Multi-family unit starts expected to jump
OVER the past two weeks, we have looked at CMHC projections for 2010 from a national and provincial perspective. Manitoba definitely appeared to be rebounding from 2009’s recession at a faster rate than the rest of the country.
Of course, Manitoba was not hit as hard as provinces such as Alberta, British Columbia and Ontario so, given that the drop wasn’t as far, the bounce back up needn’t be as dramatic.
Housing starts in Manitoba are expected to increase by about 400 units in 2010 from 2009. Similar to slightly smaller gains are projected for 2011. Manitoba is once again experiencing slow but sure gains in the market, returning to the productive times of five years ago.
CMHC market analyst Fang Qin says that although residential building permits were down here in 2009, non-residential permits remained constant, thereby highlighting Winnipeg’s skilled-labour shortage. The city’s population increased slightly due to the provincial nominee program.
However, although the program increased our population, it didn’t seem to alleviate the skilled-labour need.
Jeff Powell, CMHC senior market analyst, says single detached starts here are projected to return to the healthy levels experienced between 2003 and 2008. Prices will continue to rise moderately, primarily due to government-imposed charges associated with land prices. Coupled with this slight increase in price comes a larger movement by Winnipeggers towards higher price points when looking for new homes.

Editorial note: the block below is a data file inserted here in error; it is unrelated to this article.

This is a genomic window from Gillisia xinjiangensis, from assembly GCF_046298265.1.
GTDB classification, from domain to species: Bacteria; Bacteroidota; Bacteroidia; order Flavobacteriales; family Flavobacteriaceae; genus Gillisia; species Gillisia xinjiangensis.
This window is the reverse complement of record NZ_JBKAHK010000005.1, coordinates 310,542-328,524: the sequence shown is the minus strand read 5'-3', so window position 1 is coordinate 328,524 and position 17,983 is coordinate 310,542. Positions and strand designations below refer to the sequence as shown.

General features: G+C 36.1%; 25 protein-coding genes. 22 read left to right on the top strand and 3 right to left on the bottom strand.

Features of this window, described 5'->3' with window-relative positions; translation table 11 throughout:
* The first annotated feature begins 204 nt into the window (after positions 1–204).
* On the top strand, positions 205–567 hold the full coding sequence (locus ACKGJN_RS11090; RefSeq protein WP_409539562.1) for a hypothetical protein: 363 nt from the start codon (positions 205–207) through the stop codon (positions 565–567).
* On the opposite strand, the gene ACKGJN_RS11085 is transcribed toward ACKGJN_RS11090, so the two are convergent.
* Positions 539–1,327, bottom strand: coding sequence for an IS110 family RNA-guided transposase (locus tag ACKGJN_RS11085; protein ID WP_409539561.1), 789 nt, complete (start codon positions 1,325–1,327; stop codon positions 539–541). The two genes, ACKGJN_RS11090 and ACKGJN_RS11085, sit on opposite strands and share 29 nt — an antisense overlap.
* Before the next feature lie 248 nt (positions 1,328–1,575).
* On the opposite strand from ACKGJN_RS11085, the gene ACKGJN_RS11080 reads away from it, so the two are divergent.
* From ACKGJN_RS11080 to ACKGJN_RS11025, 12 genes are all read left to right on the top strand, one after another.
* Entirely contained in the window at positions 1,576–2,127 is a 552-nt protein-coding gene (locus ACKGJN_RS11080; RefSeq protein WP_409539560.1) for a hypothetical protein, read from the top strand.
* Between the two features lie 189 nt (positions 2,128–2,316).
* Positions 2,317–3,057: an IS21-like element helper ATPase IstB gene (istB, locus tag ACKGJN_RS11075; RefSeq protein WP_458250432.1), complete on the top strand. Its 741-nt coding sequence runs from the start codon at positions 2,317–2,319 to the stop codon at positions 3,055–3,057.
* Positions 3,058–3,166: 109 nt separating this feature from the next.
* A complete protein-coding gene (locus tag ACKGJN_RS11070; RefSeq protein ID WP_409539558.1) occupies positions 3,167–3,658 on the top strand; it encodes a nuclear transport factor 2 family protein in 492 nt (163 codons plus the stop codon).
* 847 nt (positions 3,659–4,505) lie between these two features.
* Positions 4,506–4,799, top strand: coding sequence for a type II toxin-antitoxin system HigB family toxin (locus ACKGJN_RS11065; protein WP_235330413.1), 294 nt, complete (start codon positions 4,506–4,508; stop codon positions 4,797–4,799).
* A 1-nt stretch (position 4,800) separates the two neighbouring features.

The biggest jump anticipated in 2010 is in multi-family starts. Partly due to the elimination of 2008 inventory and partly due to a hesitancy to start new large projects in 2009, this year could see the number of multi-family unit starts double from last year. Powell says we can expect significant resale price increases for at least two years until supply can meet demand.
In summary, Winnipeg housing starts are expected to increase gradually in 2010 with a larger jump in price point propensity than the rest of the province. Single-family detached growth will be steady while multi-family starts should jump dramatically.